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EPAC08

Sunday, June 29th, 2008

Just returning from the last of the EPAC08 series (European particle accelerator conference) in Genova, Italy. Never traveled with 70 colleagues on a bus to a conference, but not having to deal air travel and lost baggages was somewhat pleasing. The 7 hour ride was a bit long, by about a couple of hours. Perhaps the DG warned the driver of the precious cargo onboard, imagine the delay of the LHC startup without them!

Many interesting talks and posters and many more familiar faces. Talking about LHC status, the cryogenic folk expect to cool all the 8 sectors down to 1.9 K and try to finish the hardware commissioning and powering tests sometime before mid-august. The optimistic feel that the beam will make into the LHC by the end of August and have collisions in Sep-Oct. Naturally there will be delays, but will the pressure of the deadlines help speed up the commissioning and hopefully not result in some hasty decisions. It feels a bit like the pressure just before the conference submission deadlines, I mean for “last minuters” like me. It was announced that the 1400 papers submitted to EPAC08 are almost processed and available online even before the end of the conference, lets hope the LHC commissioning will beat all expectations. I leave you with one of the conclusions from the ending plenaries at EPAC where Hitoshi Murayama hopes a New York Times headline, “The other half of the world discovered”!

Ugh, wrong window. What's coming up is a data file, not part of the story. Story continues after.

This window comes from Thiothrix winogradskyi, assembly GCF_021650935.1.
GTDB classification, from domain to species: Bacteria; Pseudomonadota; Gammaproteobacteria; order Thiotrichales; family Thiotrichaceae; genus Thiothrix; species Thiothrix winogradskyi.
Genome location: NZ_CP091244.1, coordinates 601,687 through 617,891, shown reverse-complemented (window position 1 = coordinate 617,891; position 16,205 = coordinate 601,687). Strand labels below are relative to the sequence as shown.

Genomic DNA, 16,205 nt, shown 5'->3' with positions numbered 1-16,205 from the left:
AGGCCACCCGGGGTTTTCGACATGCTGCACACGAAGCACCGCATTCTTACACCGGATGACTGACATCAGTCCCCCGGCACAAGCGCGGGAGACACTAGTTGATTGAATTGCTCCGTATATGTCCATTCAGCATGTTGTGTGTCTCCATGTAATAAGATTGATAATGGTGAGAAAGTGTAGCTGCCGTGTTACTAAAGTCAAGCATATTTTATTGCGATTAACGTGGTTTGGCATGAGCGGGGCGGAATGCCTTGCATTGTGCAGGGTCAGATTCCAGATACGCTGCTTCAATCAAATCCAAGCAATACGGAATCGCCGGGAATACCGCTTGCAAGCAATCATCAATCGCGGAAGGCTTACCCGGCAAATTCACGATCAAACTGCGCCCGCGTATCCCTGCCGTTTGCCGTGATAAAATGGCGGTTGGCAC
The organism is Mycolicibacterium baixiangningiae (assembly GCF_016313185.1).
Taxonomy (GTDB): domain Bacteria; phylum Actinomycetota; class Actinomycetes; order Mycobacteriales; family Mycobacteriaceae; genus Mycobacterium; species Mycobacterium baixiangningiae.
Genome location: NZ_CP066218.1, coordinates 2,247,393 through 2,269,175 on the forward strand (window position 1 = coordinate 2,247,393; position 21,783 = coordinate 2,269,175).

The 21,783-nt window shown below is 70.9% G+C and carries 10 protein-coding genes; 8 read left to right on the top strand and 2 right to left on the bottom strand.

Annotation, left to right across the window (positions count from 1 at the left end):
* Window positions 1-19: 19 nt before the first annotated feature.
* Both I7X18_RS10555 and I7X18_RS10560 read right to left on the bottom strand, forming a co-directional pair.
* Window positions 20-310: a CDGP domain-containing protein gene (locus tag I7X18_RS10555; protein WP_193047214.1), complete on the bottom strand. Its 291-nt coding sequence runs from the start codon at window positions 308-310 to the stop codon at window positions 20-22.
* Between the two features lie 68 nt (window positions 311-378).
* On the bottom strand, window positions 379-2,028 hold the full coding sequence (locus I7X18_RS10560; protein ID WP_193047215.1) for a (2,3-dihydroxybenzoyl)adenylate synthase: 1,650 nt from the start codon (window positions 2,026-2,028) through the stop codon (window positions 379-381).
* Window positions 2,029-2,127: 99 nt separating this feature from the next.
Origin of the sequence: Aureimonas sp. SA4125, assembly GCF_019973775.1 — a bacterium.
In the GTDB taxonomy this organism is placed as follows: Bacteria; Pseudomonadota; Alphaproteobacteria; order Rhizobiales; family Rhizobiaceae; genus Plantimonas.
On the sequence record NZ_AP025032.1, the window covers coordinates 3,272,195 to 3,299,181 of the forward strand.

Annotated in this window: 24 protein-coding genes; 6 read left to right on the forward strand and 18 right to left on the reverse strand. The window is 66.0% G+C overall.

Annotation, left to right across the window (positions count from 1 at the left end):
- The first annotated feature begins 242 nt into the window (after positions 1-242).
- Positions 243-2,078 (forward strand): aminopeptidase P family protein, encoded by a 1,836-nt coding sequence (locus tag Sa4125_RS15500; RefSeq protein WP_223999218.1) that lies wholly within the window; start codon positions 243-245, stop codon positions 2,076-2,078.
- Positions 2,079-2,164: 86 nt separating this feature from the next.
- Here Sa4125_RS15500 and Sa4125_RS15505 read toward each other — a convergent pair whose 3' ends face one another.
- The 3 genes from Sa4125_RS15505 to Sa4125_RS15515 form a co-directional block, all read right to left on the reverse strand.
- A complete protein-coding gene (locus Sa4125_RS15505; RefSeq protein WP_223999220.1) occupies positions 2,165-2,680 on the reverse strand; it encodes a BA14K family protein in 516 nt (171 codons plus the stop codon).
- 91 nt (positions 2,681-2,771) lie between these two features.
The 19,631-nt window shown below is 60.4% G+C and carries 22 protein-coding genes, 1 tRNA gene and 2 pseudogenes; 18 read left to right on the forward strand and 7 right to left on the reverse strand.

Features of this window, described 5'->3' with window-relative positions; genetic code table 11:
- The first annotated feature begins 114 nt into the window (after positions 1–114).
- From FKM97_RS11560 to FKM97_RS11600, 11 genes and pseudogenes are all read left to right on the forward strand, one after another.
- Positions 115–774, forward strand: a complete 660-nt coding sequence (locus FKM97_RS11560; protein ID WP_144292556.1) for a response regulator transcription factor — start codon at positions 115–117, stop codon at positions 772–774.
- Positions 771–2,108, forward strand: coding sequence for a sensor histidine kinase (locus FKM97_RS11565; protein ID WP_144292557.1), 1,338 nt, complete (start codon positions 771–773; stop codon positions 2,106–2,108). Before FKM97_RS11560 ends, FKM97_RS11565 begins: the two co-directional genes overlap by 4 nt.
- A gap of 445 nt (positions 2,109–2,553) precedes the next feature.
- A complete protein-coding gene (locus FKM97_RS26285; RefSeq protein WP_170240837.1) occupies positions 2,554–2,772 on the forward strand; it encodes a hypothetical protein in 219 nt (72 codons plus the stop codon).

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Swiss Wine

Monday, May 26th, 2008

Never heard of great Swiss wine, but couldn’t refuse when some friends were heading out to the apparently famous “cave ouvert”. All the wineries around CERN (didn’t know there were so many) are open for tasting over the weekend. Although, it started out with the typical gray weather, the sun managed its way out and was a beautiful Saturday afternoon. The Geneva transportation board had arranged shuttles to drive you around so drunks are not running over wine tasters in the narrow hilly roads of Satigny and neighborhood. Many were even brave enough to bike but the thought of uphill road after a few glasses makes me nauseous. But I would recommend taking your bike out there if you are not drinking, it is quite beautiful.